Other relevant cases of timebanking emerge from the Talente Tauschkreis Voralberg in Austria, the SEL (Système d’Echange Local) movement in France and the Tauschringe schemes in Germany. Talente Tauschkreis is a complex time bank scheme running with a mutual credit time-backed currency that circulates alongside a regional currency backed by euros.  SEL is a timebanking system that enables people to earn ‘exchange units’ based on time. These can in turn be exchanged for goods or services within a closed group of voluntary people. Tauschringe, literally meaning ‘exchange ring’ is a system where people use time currencies to trade both goods and services. It should be noted that not all Tauschringe systems operate on an hour-by-hour model. Those which do not are to be considered as a version of LETS.



Volunteers have reported increased social engagement, recognition, self-esteem and social inclusion as well as forming new and deeper friendships 14. By valuing social services and their providers, which the conventional system assigns no monetary value to, a substantial improvement in community cohesion is achieved.15

A major problem faced by most time banks relates to the lack of demand. People seem to be generally hesitant to ask for help. Because of this, the availability of services to be exchanged, is often limited 17. Moreover, a large segment of the targeted participants (e.g. elderly and disabled) are often unable to repay their incurred debt. Nevertheless, the fact time banks have experienced dwindling transactions over time might be a sign their success. Timebanking has proven its effectiveness for establishing solid social connections16. It might be the case, therefore, that members continue to help each other outside the realm of timebanking.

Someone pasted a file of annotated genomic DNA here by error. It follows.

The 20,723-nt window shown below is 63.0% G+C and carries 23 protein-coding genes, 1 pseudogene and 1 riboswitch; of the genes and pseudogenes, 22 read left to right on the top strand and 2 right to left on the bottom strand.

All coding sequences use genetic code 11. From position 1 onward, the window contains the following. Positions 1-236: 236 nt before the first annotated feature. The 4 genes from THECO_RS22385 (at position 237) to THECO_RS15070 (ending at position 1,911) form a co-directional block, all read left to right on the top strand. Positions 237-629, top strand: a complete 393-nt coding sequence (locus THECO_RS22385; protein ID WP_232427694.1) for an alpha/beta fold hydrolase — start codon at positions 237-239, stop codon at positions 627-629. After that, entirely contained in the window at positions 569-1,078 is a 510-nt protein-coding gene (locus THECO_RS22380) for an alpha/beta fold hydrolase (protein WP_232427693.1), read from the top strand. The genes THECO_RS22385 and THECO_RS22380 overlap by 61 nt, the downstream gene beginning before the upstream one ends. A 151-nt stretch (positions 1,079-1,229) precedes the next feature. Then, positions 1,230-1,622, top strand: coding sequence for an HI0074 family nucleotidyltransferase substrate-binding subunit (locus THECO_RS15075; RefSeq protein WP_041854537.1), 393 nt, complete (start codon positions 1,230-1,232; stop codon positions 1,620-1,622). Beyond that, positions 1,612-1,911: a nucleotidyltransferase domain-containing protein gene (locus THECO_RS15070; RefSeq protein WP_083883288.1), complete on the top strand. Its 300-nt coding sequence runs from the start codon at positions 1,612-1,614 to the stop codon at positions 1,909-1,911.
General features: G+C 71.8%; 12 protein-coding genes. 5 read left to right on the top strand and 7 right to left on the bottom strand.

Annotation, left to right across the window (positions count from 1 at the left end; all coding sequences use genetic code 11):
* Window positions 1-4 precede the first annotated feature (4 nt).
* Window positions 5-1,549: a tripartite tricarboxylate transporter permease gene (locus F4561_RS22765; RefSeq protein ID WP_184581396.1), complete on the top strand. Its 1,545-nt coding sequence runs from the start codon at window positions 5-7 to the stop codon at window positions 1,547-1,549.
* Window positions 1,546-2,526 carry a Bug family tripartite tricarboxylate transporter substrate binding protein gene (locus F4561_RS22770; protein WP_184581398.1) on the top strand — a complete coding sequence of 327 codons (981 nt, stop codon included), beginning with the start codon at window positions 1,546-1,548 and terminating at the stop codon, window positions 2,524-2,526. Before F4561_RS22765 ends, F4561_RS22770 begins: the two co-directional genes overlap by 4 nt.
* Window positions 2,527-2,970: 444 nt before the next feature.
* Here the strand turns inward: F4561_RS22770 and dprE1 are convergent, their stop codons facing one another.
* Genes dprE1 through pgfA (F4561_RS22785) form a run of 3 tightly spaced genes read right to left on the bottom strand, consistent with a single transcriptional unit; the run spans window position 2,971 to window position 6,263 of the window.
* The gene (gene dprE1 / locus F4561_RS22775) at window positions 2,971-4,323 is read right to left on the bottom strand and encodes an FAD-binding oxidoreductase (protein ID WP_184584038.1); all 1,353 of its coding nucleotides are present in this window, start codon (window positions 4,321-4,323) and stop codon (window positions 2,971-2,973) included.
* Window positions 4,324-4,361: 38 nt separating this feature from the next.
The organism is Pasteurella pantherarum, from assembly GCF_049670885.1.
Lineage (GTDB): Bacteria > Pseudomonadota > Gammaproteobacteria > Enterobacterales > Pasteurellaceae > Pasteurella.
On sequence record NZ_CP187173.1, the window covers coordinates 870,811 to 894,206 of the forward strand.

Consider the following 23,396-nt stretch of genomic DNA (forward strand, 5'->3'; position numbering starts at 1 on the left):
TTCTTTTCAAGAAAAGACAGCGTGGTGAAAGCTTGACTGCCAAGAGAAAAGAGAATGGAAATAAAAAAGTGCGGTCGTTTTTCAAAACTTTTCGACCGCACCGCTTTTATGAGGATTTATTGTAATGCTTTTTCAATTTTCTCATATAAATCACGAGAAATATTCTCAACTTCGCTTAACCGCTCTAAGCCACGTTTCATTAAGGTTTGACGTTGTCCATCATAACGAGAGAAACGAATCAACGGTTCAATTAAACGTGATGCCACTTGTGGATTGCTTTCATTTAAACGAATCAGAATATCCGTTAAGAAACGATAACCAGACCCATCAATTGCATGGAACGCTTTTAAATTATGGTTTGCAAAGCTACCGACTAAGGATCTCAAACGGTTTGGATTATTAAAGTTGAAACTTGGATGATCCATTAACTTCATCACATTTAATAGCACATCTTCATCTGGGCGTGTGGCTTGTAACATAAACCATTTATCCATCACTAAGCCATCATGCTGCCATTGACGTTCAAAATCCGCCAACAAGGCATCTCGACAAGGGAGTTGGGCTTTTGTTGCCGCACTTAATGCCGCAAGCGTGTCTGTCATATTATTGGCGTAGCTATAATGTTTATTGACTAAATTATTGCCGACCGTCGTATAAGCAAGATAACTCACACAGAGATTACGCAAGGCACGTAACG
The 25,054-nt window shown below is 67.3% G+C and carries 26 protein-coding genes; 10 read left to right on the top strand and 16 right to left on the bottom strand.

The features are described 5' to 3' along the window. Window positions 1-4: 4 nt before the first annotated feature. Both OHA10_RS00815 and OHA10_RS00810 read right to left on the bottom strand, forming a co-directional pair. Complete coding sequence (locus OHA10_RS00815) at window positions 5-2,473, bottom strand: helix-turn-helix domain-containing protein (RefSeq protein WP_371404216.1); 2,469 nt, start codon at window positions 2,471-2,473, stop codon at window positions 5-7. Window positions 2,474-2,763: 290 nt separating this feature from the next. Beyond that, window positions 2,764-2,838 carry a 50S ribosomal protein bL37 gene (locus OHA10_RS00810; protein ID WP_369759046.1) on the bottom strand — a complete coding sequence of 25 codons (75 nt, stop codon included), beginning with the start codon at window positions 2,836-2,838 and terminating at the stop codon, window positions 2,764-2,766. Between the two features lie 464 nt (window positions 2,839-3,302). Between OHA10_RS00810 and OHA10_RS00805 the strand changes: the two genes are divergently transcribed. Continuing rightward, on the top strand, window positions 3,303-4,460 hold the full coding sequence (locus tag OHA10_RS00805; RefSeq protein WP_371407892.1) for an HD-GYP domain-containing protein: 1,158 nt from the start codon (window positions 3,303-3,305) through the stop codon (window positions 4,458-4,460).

Research on the social impacts of joining a time bank illustrate there are both social and physical advantages to membership. For instance, “members have had help with issues such as dealing with unmanageable gardens, provision of childcare and lifts to local shops”17. On the social side, being an active member has proven to be effective to ‘reduce social isolation, increase local networks and enable to feel part of a local community’.18


Typical Details


  • Time Banks in numbers

Although there is little comprehensive, reliable and up to date information, due to the diversity of time banking initiatives, research carried out in 2000 there were 300 Time Banks worldwide.19 Currently, the network of TimeBanks USA shows a similar number of timebanks to be running on their software alone.20 In 2002 in the IJCCR saying that the UK had approximately 29 active Time Banks. Time Banking UK currently reports working with 290 time banks.21 By January 2014, Spice was working with 521 organisations who were using Time Credits. Japan has witnessed an explosion of Time Bank initiatives since the second half of the 1990’s. It is estimated that by May 2003, Japan alone had 372 Fureai Kippu and similar schemes22.

Although the impressive rise of Time Banks around the world, the average number of participants in a Time Bank seldom exceeds  a few hundred active members23. Spice’s model of Time Credits has an average of 500 – 1500 members.  The amount of transactions vary from project to project.  At present there have been no global survey on Time Banks, thus it is difficult to estimate the amount of transactions taking place and their frequency.


  • Function and Unit of Account

The primary function of Time Banking is to facilitate exchange of services. There is neither interest nor demurrage. The units of account with Time Banking are typically ‘hours’ or fractions thereof.

One of the other defining factors in time banking is that any contribution is valued equally by the time it takes to deliver it, often paraphrased by saying “an hour equals an hour”. This in effect means timebanking does not have a market pricing mechanism, it only measures and compares services.